Friday, December 19, 2014

Foreigners Working in Kochi ①

Dana Berte
(Aki City, from America)
   The first person we will introduce, Dana Berte, was a Coordinator for International Relations with the JET Program in Aomori Prefecture for 3 years, and now works in product development at Kikusui Sake Company.

Foreigners Working in Kochi ②

Rogier Uitenboogaart
(Yusuhara, from The Netherlands)

   Next is Rogier Uitenboogaart, a washi (traditional Japanese paper) maker who has lived in Kochi for over 30 years. We traveled northwest two hours by car to the town of Yusuhara to hear his story.
   The workshop where Rogier makes washi and the attached bed & breakfast are settled in a quiet agricultural village at the base of a mountain, perfectly blending in to its surroundings. Travelling there felt like we were visiting our grandparents in the countryside.

Foreigners Working in Kochi ③

Mie Seki
(Kochi City, from Shangdong Province in China)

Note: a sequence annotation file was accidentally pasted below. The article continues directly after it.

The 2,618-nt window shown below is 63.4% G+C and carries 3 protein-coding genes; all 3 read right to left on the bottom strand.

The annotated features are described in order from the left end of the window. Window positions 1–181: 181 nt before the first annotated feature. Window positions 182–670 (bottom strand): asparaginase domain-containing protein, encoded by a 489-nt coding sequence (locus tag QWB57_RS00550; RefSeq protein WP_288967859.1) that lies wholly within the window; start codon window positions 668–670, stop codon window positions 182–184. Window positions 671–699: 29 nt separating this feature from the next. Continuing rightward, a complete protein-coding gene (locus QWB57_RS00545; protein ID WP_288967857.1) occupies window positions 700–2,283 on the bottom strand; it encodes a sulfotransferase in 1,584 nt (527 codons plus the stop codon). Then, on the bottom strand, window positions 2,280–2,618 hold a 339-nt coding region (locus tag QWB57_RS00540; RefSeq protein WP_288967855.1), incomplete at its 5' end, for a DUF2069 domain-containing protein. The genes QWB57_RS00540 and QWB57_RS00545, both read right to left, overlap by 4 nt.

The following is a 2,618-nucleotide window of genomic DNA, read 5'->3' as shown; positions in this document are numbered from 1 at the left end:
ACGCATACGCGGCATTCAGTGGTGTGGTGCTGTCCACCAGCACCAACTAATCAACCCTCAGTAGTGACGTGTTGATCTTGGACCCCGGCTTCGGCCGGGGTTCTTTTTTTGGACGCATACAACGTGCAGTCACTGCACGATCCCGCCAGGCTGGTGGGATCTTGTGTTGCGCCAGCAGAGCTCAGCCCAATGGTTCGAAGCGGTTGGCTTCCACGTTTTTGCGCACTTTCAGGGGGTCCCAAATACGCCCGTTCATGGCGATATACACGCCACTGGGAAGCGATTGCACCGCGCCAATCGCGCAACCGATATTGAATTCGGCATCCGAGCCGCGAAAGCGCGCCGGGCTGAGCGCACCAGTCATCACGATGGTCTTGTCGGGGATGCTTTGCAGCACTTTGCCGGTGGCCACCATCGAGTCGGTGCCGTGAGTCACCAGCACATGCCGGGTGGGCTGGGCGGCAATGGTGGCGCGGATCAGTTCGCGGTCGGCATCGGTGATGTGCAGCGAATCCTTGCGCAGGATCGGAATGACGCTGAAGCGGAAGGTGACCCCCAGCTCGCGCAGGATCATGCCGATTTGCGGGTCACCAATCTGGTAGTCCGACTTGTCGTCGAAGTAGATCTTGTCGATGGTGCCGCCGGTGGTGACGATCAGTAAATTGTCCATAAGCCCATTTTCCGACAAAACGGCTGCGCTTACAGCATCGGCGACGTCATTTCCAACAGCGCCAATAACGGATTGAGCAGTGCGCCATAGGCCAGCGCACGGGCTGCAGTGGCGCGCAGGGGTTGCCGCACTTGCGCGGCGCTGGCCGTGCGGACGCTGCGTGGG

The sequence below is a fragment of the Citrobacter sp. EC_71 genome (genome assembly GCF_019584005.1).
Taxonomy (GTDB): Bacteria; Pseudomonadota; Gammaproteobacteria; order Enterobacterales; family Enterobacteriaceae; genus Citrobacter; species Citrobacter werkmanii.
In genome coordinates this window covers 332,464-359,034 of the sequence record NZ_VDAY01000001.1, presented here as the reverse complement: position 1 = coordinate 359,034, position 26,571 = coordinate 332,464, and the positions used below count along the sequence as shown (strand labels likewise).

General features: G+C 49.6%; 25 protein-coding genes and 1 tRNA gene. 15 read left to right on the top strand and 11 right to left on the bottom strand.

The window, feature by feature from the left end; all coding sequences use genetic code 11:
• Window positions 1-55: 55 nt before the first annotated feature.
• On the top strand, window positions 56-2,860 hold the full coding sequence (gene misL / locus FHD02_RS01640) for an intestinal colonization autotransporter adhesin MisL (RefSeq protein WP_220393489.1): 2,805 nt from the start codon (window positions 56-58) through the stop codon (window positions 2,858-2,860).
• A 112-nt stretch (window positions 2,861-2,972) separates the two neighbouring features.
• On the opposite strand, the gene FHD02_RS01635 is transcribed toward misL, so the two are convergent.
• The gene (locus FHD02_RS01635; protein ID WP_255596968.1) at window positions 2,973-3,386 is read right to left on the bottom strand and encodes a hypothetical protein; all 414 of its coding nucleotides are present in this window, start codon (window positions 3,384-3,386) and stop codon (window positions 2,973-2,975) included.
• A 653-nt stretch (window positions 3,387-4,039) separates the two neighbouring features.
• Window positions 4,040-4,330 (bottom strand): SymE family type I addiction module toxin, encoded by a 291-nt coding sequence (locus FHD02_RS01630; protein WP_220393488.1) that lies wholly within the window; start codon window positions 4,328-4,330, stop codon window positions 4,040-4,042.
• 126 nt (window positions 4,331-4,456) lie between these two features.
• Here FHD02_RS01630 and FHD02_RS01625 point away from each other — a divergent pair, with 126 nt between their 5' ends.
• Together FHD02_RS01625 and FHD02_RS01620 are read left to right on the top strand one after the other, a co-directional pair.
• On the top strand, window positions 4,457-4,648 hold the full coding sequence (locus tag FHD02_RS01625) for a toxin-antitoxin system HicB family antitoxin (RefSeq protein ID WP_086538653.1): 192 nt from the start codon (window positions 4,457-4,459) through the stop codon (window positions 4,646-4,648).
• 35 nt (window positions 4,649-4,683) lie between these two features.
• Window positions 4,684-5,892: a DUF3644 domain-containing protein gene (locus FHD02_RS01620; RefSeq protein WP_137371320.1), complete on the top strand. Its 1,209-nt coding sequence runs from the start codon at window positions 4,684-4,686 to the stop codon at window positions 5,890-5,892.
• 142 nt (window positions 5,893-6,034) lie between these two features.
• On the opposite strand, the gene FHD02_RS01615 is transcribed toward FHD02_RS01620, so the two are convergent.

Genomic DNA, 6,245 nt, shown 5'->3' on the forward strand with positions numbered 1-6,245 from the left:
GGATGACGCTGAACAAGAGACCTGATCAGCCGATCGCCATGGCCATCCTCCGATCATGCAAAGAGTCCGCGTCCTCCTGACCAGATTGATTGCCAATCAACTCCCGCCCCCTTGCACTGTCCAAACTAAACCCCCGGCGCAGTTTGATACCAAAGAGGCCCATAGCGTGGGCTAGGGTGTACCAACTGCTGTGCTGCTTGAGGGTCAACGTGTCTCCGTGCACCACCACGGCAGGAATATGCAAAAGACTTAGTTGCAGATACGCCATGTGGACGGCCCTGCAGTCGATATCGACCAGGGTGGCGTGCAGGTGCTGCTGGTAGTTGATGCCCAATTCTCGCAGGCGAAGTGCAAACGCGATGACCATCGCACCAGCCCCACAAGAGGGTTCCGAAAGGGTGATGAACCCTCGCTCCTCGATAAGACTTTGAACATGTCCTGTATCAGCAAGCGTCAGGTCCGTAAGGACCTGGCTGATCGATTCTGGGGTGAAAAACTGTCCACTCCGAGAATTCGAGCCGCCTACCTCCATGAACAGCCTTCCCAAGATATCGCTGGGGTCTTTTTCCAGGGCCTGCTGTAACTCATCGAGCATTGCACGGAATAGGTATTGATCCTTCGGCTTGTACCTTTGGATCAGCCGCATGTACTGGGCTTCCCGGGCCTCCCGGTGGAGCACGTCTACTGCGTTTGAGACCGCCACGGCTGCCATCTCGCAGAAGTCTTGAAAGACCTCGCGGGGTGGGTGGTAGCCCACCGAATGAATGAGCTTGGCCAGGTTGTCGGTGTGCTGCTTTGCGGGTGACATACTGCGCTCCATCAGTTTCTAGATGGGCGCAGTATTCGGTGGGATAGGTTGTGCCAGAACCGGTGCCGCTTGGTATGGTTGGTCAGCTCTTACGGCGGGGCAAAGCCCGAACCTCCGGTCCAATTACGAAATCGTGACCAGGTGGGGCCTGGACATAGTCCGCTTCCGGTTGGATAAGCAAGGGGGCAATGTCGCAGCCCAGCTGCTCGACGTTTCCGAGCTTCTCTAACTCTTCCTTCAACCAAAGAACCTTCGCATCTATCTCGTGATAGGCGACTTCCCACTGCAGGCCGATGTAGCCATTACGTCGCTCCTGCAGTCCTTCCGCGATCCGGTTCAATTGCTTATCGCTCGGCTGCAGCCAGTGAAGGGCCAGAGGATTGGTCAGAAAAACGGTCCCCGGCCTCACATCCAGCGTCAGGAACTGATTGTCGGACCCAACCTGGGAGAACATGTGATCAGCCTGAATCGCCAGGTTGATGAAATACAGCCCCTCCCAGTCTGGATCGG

The last person we will introduce is of the nationality that likely occupies the top spot for number of foreign spouses of Japanese people in Kochi and maybe even Japan. Mie Seki came to Kochi from China, had children here, and now works hard every day to balance her work and family.

Kochi Life Q&A : New Year’s Cards (Nengajo)

Q:At New Year’s I’ve received some unfamiliar-looking postcards. What are these? What should I do about them?
A:These postcards are called nengajo. They are greeting cards sent out at the New Year to say "Happy New Year,” thank the recipient for their friendship in the previous year, and express hopes for the relationship to continue in the future. In the olden days, it was customary in Japan to go around the neighborhood at New Year’s and give your greetings in person. However, partly because it was difficult give in-person greetings to people who lived far away, it became common to send New Year’s greetings in a letter instead. As the Meiji Period began, the nengajo postcard as we know it today gained popularity.